Yes! That was the FIRST thing I noticed. Thanks for the his­to­ry of the French lan­guage but please get your facts right. French is spo­ken on every con­ti­nent in the world and is the sec­ond most learned lan­guage after Eng­lish so please do not dis­cred­it all of those who speak it in the world.

  • Paulo says:

    French is spo­ken most­ly in irrel­e­vant coun­tries. Is a non-prac­ti­cal lan­guage where spo­ken and writen do not match.

  • Paulo says:

    Like amer­i­cans would say:
    “Real men don’t speak French”

  • G de Dalmas says:

    It looks like you stopped school a bit to ear­ly and def­i­nite­ly skipped his­to­ry and geog­ra­phy. My advice to you is get a pass­port and edu­cate your­self about French and many oth­er top­ics

  • Lingoman says:

    The most bar­bar­ian Romance lan­guage

  • Anne says:

    As oth­ers have point­ed out, there are many more French speak­ers than French peo­ple. French is spo­ken (often along­side oth­er lan­guages) in coun­tries like Cana­da,
    Tunisia, Sene­gal, Bel­gium, Haiti (it seems like 29 dif­fer­ent coun­tries have French as an offi­cial lan­guage and it is spo­ken out­side of places where it is an offi­cial lan­guage, e.g. in Alge­ria).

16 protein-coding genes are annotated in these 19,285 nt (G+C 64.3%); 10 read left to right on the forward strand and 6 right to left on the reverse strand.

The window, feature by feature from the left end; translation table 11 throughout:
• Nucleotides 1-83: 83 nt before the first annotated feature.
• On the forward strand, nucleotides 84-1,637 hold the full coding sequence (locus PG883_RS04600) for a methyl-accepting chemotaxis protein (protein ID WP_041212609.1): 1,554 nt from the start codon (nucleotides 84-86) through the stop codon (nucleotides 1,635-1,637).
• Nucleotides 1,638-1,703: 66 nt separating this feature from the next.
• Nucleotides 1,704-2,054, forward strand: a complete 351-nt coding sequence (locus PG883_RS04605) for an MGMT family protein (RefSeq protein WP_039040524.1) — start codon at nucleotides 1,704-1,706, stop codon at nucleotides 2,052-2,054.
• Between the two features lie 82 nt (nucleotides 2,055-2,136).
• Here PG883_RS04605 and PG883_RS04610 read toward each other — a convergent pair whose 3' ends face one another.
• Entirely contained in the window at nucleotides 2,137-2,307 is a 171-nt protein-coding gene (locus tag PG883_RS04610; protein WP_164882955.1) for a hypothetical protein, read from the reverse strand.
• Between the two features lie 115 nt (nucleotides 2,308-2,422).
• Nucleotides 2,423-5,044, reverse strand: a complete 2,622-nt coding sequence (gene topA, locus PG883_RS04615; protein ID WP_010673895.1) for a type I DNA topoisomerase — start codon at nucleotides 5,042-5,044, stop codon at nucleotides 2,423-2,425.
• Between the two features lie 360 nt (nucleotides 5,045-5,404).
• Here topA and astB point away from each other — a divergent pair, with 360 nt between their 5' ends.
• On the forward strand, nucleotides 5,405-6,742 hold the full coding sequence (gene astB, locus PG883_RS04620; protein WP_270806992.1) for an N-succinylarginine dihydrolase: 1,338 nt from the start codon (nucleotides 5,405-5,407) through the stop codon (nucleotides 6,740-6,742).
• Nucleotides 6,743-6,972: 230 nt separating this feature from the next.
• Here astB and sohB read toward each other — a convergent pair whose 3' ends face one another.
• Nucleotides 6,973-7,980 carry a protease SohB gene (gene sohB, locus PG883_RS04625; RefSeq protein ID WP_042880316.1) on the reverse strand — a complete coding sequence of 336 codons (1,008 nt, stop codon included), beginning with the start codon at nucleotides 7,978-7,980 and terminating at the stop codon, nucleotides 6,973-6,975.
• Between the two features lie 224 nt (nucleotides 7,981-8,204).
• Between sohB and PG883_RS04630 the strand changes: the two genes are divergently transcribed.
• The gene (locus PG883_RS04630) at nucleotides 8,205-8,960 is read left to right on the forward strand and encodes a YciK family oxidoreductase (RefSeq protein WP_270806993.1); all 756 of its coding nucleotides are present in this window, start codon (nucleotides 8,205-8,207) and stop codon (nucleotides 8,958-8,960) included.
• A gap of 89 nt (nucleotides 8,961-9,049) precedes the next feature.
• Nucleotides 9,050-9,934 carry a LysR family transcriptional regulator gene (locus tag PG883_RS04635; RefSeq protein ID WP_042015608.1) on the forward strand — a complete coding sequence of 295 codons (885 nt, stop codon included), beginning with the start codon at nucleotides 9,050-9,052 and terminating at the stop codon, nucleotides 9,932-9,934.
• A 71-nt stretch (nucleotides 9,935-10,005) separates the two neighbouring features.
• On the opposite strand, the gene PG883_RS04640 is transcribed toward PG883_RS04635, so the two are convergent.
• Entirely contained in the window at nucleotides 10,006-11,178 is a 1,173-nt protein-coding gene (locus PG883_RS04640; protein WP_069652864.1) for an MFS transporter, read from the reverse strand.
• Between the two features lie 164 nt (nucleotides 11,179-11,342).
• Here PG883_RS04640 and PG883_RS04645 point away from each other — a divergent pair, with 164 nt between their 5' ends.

• Al says:

    To me it’s not as sexy sound­ing like Ital­ian and Span­ish. French sounds too fem­i­nine

  • Flug says:

    > French actu­al­ly has 321 mil­lions speak­ers

    We’re into the issue of how many speak it as the main or first lan­guage, how many speak it reg­u­lar­ly or rou­tine­ly as a sec­ond or alter­nate lan­guage, and how many can speak it at all to any degree.

    It is obvi­ous that those num­bers are going to be mas­sive­ly dif­fer­ent.

    And when he men­tions the fig­ure 72 mil­lion, it is clear­ly refer­ring to pri­ma­ry speak­ers.

    Here are num­bers from Wikipedia — reach of them have ref­er­ences that you are wel­come to look up and argue with:

    “It is esti­mat­ed that 80 mil­lion peo­ple world­wide speak French as a main or first lan­guage”